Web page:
Testing reconstructed medieval crossbows featuring composite bows by Andreas Bichler

 

1 Introduction

There are a few medieval crossbows equipped with composite bows in several European museums but they are in such bad condition that no shooting experiments can be made.

The following experiment tries to explore the effectiveness of such crossbows by testing reconstructed models on reconstructed armour typical of the 13th and early 14th century.

Basically it has to be said that this test cannot show exactly how effective original crossbows were, since reconstructions are only an approach to them. Too many details are likely to differ from the originals: For example, if we use the same kind of wood, we hardly know if the density of the wood is correct. What is more, we generally do not know the precise manufacturing process by which crossbows were built 700 years ago. In this regard it’s impossible to achieve results that are reliable by a 100 %.

However, tests such as the following help to learn more about the capability of medieval weapons. We can also receive a better understanding about the race between protective and attacking weapons, constantly influencing and developing themselves.

  

2 Basic conditions

2.1 Crossbows

The crossbow with a composite bow was brought to Europe from the East by Saracens, during the Crusades of the 12th century[1]. Between the 12th and the 15th century the crossbow was the favourite weapon of medieval armies at the Continent.

The reconstructed composite crossbows (fig. 1) based on pictures of 13th and 14th century, as well as on preserved pieces of the late 14th and 15th century and are made of authentic materials such as horn, sinew, deer antler, bone and wood.

Bows were dimensioned in order to require two different drawing devices: Crossbow 1 has a draw weigth of 131 kg, meaning this bow is drawn by a metal hook hanging from a waist belt. Crossbow 2 features a draw weight of 280 kg. This model requires a so-called windlass to draw. Windlasses were mainly used in the late 14th and 15th century.

When shot at an angel of 45 degree, these crossbows reach maximum shooting distances of 220 to 240 m (crossbow 1) and 260 to 300 m (crossbow 2) respectively.

It’s interesting that such distances can be found in medieval sources, e.g. the “Dunstable chronic” dating from the first half of the 15th century: Henry V. is described as approaching the city of Rouen (France) from within a distance of 40 rods (201 m) or within the quarrel shot of a crossbow[2]. A second example can also be found in this chronic: A crossbow archery on the ice-bound Bodensee from 1435 is described where 21 crossbow-shots reached a distance of  7 kilometres, meaning one shot made up for an average distance of 333 m[3]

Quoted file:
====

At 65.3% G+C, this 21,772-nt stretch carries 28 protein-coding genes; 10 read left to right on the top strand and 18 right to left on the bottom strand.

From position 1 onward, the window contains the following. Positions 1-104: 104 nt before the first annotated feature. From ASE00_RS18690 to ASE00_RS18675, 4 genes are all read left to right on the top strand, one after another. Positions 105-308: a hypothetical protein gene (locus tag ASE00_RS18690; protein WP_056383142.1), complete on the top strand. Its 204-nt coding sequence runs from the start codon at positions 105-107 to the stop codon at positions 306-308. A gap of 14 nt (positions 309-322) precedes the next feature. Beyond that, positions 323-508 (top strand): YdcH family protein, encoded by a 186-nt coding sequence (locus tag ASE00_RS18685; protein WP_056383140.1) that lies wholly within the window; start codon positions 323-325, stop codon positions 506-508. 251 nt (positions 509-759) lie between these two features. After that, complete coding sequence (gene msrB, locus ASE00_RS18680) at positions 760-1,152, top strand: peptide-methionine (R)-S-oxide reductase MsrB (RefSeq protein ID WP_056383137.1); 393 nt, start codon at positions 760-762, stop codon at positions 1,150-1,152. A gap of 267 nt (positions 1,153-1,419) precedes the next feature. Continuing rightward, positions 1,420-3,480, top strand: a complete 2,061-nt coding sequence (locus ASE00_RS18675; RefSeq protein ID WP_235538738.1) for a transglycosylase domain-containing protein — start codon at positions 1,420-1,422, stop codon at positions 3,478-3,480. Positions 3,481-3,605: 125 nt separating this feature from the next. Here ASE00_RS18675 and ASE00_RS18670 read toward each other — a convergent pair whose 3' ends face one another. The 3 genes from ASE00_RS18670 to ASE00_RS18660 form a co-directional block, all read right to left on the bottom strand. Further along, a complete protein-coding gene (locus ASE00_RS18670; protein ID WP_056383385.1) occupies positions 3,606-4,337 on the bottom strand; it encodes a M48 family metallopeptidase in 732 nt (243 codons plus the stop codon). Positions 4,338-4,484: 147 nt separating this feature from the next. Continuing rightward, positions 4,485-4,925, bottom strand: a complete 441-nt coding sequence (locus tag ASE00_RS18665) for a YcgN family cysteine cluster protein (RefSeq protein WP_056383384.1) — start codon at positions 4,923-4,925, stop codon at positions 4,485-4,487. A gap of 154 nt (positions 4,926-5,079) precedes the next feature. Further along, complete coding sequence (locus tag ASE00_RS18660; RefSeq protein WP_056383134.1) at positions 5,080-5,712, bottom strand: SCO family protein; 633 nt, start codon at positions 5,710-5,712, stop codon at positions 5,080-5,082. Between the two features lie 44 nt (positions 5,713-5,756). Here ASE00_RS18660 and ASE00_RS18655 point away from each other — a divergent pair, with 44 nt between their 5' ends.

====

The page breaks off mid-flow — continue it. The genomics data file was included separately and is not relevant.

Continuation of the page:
Fig. 1 Reconstructed crossbow 1 and 2

 

Technical data 

Crossbow 1:              Bow length 75cm
 Draw weight
[4]: 131kg
 Power stroke: 206mm
 Overall weight: 2kg

                                   

Crossbow 2:              Bow length74cm
 Draw weight
[5]: 280kg
 Power stroke: 230mm
 Overall weight: 3kg

  

2.2 Quarrels (bolts) 

Four different types of reconstructed bolts (“quarrels”) were used. All wooden shafts are based on preserved pieces of Habsburg castle (Switzerland)[6]. These shafts were equipped with different heads according to findings dating from the 13th and 14th century[7]. On the one hand, slim lancelet heads were chosen, on the other heavier, blunt shapes.

 

2.2.1 Bolt 1 (Fig. 2)          Lancelet head with rhombic cross section at a shaft of larch wood with feathers of willow

                                               Head broadness: 9mm
            Head thickness: 5mm
            External
nozzle diameter: 13mm
            Head length: 87mm
            Overall length: 381mm
            Mass: 41g

Fig. 2

 

2.2.2 Bolt 2 (Fig. 3):         Blunt pyramidal head with rectangular cross section at a shaft of beech wood and feathers of willow

                                               Head broadness: 10,7mm
            Head thickness: 10,6mm
            External
nozzle diameter: 15mm
            Head length: 78mm
            Overall length: 381mm
            Mass: 63g

 

Fig. 3

 

2.2.3 Bolt 3 (Fig. 4):         Blunt pyramidal head with rhombic cross section at a shaft of larch wood and feathers of willow

                                               Head broadness: 13,2mm
Head thickness: 10mm
External nozzle diameter: 14,7mm
Head length: 95mm
Overall length: 392mm
Mass: 67g

Fig. 4

 

2.2.4 Bolt 4 (Fig. 5):         Blunt pyramidal head with rectangular cross section at a shaft of beech wood and feathers of willow

Head broadness: 15,2mm
Head thickness: 15,4mm
External nozzle diameter: 16mm
Head length: 87mm
Overall length: 389mm
Mass: 90g

Fig. 5

 

2.3 Targets

2.3.1 Target 1:       Represents the simulation of human body by using three ballistic-soap blocks with the masses of 25 x 25 x 40cm. Ballistic-soap (glycerine cream) is similar to gelatine. Both are used for making wound-ballistic experiments, although differences concerning penetration-depths between these two materials may occur, as Hubert Suedhus found[8].

2.3.2 Target 2:       Two blocks of ballistic-soap are now protected by reconstructed medieval textile armour (gambeson) (fig. 6). This gambeson consists of two layers of felt (each layer approximately 12 mm thick) (fig. 7), coated by one layer of linen and quilted in vertical lines, resulting in an overall thickness of 12 (in the quilt seam area) to 22 mm.

2.3.3 Target 3:      Additionally to target 2 a shirt of reconstructed medieval mail consisting of alternately riveted and solid iron rings is used. Ring diameter inside approx. 9,5 mm, wire diameter before flattening 1,3 mm (fig. 8 and 9).

 


Fig. 6: Textile armour


Fig. 7: Core of two layers of felt

 

 

 

 


Fig. 8: Shirt of mail over textile armour


Fig. 9: Alternately riveted and solid rings

 

 

2.4 Speed measurement

Speed measurements were taken by using the measuring instrument BMC 12, W. Mehl, Kurzzeitmesstechnik. Devices operating with light barriers were set up in order to achieve v1 (cf. 2.5).